FATE OF THE VANQUISHED. -- THE REFUGEES OF ST. JEAN BAPTISTE AND ST. MICHEL.--THE TOBACCO NATION AND ITS WANDERINGS. -- THE MODERN WYANDOTS. -- THE BITER BIT. -- THE HURONS AT QUEBEC. -- NOTRE-DAME DE LORETTE.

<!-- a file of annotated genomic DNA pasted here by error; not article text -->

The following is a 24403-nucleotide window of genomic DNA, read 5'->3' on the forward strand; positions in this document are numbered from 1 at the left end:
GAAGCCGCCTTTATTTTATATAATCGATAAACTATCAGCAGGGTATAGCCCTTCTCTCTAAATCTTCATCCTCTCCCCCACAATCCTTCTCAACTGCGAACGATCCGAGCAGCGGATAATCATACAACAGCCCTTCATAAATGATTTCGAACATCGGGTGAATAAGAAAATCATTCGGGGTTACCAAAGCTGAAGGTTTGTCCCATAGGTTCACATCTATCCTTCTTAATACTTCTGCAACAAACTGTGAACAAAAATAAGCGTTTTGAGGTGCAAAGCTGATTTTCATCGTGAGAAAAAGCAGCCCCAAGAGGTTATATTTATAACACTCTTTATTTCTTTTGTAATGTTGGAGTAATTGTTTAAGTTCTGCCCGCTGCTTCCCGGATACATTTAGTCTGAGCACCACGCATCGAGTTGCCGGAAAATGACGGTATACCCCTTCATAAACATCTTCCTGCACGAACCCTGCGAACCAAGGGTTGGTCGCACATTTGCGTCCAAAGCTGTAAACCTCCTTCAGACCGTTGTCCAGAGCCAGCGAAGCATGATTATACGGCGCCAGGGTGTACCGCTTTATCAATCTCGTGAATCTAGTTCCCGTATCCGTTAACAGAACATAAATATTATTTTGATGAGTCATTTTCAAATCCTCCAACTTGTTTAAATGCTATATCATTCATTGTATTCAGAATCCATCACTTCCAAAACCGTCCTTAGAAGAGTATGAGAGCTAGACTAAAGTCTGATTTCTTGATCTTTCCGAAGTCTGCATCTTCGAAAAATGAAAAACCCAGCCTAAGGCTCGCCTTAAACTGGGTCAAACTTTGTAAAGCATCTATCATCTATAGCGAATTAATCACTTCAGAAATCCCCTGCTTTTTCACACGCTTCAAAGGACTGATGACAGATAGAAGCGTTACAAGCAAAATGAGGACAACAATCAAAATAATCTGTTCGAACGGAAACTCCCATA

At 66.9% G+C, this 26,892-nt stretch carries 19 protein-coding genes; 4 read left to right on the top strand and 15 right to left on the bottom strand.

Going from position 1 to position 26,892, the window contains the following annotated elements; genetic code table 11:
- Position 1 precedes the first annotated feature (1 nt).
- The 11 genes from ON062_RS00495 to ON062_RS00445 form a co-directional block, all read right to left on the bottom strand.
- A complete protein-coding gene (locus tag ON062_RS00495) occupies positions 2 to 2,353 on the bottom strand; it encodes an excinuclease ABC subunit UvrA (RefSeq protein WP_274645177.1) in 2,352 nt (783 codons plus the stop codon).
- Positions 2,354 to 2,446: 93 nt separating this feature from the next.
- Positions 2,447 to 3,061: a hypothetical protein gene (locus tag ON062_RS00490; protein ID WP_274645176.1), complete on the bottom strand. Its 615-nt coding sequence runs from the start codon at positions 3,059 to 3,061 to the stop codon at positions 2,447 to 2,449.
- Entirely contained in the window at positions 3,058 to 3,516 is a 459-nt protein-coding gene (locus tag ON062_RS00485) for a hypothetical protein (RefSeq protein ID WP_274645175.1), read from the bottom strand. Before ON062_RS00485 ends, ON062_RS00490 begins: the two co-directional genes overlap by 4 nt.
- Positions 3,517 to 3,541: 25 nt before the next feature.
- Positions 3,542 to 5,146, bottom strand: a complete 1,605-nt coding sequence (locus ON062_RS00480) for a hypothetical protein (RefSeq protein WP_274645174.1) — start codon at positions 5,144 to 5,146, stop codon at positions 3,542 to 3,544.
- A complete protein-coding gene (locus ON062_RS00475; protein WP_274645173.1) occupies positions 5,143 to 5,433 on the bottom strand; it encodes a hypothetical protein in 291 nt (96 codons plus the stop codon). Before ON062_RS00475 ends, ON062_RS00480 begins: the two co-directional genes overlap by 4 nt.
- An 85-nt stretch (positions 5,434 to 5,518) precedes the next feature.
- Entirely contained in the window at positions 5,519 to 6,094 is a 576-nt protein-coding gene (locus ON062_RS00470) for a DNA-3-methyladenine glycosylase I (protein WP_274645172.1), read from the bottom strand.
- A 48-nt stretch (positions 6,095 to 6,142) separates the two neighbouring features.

IROQUOIS bullets and tomahawks had killed the Hurons by hundreds, but famine and disease had killed incomparably more. The miseries of the starving crowd on Isle St. Joseph had been shared in an equal degree by smaller bands, who had wintered in remote and secret retreats of the wilderness. Of those who survived that season of death, many were so weakened that they could not endure the hardships of a wandering life, which was new to them. The Hurons lived by agriculture: their fields and crops were destroyed, and they were so hunted from place to place that they could rarely till the soil. Game was very scarce; and, without agriculture, the country could support only a scanty and scattered population like that which maintained a struggling existence in the wilderness of the lower St. Lawrence. The mortality among the exiles was prodigious.